There are ways to help reduce your company’s workers’ comp costs. Here are five steps you can take now.
1. Assess the safety of your work facilities. The hands-down best way to lower workers’ comp costs is to eliminate or reduce injury claims. And the most efficient way to do that is to create the safest work environment possible. This starts with a top-to-bottom safety assessment of all of your facilities.
For example, how safe is your machinery? Do your machines need repairs or maintenance? What about desktop workstations, lighting, and air quality and temperature? Are company vehicles being properly maintained and serviced?
Make sure employees receive the proper safety equipment for the jobs they’re asked to perform. This includes not only more obvious safety gear like helmets, goggles, back supports, dollies, and gloves, but also things like ergonomically correct chairs, keyboards, mouse supports, and telephone equipment.
2. Encourage and reward safe work practices. Be sure to provide the proper training and instruction employees need to perform their jobs safely — starting on day one. Then look for opportunities to offer ongoing education in the form of workshops, training, and seminars to help employees stay up-to-date on the latest safety practices for their jobs.
Post safety reminders in common areas throughout your workplace and hand out fliers with safety tips. Also consider offering incentives and rewards for practicing safe work habits; for example, have a companywide pizza party at lunchtime if employees achieve a certain number of accident-free days.
3. Assign job classifications accurately. The main determinant of workers’ compensation insurance premiums is the classification of job positions according to their level of injury risk. States set the basic rates for job classifications, of which there are currently more than 600 different classification codes.
Instead of taking the time to assign codes correctly, some employers assign the same code to all employees who work in a particular department — for example, classifying all admin employees as “office clerks.” But not all administrative positions carry the same level of injury risk: Some employees may type all day long, for example, which increases their risk of carpal tunnel syndrome, while others type very little, if at all.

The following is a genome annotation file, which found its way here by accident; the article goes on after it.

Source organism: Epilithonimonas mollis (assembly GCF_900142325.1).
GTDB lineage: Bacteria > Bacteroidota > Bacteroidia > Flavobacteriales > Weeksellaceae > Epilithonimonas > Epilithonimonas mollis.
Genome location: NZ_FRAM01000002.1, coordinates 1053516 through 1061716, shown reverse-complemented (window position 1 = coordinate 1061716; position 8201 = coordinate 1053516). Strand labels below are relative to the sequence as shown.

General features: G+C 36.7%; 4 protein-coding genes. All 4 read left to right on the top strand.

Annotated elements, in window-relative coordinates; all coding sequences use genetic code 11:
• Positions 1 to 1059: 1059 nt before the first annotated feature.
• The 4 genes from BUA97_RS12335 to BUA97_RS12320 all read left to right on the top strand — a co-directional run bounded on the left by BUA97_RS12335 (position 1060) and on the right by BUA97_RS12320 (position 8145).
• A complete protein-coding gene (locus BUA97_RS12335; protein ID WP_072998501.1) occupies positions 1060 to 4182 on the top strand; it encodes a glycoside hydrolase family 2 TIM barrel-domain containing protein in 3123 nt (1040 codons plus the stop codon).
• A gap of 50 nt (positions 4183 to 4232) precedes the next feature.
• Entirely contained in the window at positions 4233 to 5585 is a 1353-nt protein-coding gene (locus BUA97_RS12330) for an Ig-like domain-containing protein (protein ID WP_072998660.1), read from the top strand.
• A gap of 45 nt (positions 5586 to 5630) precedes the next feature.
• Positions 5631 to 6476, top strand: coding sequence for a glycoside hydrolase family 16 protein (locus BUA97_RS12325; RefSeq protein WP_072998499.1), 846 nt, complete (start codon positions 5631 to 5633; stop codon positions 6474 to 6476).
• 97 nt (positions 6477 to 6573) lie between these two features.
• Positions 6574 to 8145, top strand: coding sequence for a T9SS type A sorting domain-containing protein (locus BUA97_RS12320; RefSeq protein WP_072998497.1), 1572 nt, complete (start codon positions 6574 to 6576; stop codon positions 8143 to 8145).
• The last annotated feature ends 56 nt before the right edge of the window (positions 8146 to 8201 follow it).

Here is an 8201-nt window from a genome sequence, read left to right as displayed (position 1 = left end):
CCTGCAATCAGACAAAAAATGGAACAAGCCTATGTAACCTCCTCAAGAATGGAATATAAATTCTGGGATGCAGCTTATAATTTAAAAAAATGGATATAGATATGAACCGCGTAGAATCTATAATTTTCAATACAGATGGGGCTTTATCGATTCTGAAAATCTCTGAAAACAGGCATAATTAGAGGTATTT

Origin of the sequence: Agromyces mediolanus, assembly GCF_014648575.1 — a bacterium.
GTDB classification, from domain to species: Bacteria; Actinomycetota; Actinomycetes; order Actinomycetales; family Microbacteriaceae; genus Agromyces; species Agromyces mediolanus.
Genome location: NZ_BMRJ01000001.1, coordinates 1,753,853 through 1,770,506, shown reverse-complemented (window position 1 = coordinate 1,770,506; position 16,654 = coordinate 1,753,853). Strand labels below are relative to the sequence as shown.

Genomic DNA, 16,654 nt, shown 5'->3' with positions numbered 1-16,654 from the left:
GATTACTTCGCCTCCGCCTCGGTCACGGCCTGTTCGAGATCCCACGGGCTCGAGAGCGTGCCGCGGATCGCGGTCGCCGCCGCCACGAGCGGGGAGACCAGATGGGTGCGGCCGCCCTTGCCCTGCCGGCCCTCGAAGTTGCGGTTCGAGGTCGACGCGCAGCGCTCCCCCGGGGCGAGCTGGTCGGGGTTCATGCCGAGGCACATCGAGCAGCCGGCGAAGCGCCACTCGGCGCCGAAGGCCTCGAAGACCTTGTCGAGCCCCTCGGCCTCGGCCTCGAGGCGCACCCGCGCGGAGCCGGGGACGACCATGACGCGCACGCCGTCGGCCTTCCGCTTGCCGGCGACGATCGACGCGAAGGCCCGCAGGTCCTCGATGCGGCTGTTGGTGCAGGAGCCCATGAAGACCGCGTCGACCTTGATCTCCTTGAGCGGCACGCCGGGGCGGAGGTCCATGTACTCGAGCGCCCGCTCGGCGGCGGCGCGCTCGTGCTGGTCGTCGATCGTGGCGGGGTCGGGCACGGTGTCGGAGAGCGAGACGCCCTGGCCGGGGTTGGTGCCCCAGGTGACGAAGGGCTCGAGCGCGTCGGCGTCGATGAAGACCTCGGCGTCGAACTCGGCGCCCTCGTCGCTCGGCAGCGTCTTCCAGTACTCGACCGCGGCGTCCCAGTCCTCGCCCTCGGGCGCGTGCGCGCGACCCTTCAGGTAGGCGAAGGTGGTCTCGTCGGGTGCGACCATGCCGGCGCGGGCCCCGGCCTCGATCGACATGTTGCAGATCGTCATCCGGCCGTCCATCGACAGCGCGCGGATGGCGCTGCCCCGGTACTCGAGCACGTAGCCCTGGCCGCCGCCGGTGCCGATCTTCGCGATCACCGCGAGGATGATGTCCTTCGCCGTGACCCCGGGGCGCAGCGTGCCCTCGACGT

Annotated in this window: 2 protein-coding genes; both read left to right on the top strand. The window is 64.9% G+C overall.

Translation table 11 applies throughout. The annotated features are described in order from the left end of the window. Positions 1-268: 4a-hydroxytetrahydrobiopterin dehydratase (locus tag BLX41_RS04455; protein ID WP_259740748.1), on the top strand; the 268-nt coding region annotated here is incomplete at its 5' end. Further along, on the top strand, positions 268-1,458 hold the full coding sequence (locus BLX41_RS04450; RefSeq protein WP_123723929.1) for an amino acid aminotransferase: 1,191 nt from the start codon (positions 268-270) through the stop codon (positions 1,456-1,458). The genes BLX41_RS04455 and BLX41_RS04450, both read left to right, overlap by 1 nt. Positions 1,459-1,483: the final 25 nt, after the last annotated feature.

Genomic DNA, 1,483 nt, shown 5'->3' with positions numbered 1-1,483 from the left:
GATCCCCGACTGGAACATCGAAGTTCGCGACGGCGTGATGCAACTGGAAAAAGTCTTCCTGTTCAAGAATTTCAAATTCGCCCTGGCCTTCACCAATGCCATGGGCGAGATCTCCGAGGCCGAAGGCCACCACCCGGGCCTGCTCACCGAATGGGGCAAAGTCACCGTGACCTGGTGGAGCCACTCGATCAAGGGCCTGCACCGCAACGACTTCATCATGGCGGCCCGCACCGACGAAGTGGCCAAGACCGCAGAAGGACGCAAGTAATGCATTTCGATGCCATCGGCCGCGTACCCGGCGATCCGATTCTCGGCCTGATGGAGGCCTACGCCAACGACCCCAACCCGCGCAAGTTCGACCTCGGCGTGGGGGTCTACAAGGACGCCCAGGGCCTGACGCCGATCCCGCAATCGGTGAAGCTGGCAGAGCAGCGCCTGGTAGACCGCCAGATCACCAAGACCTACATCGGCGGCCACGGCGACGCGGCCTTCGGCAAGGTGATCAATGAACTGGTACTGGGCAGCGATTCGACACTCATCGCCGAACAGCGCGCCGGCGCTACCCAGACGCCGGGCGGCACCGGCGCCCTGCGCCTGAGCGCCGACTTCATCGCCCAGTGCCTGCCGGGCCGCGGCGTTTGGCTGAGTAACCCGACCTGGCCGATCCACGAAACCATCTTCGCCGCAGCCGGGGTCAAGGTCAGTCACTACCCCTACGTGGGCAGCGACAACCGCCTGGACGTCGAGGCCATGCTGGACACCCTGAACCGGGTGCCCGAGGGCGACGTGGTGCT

4. Bring employees back to work faster. The longer injured employees stay out of work on disability, the higher wage replacement and medical costs — and, therefore, your workers’ comp premiums — will be. To reduce this time as much as possible, create a formal return-to-work program that encourages injured employees to get back to work as quickly as they can.
Your program might allow injured employees to come back to work on a modified schedule or part-time or limited basis at first. At the same time, injured employees need to feel safe when they return to work, so take any necessary steps to address the cause of their accident and help ensure that it won’t happen again.
5. Create a corporate wellness program. Healthy and fit employees are less likely to become injured on the job. Wellness programs run the gamut, from providing subsidized health club memberships or an on-site gym for employee use to offering employees the services of a personal trainer or dietitian, either paid for or subsidized by the company.
Don Sadler is a freelance writer and editor specializing in business and finance. Reach him at email@example.com.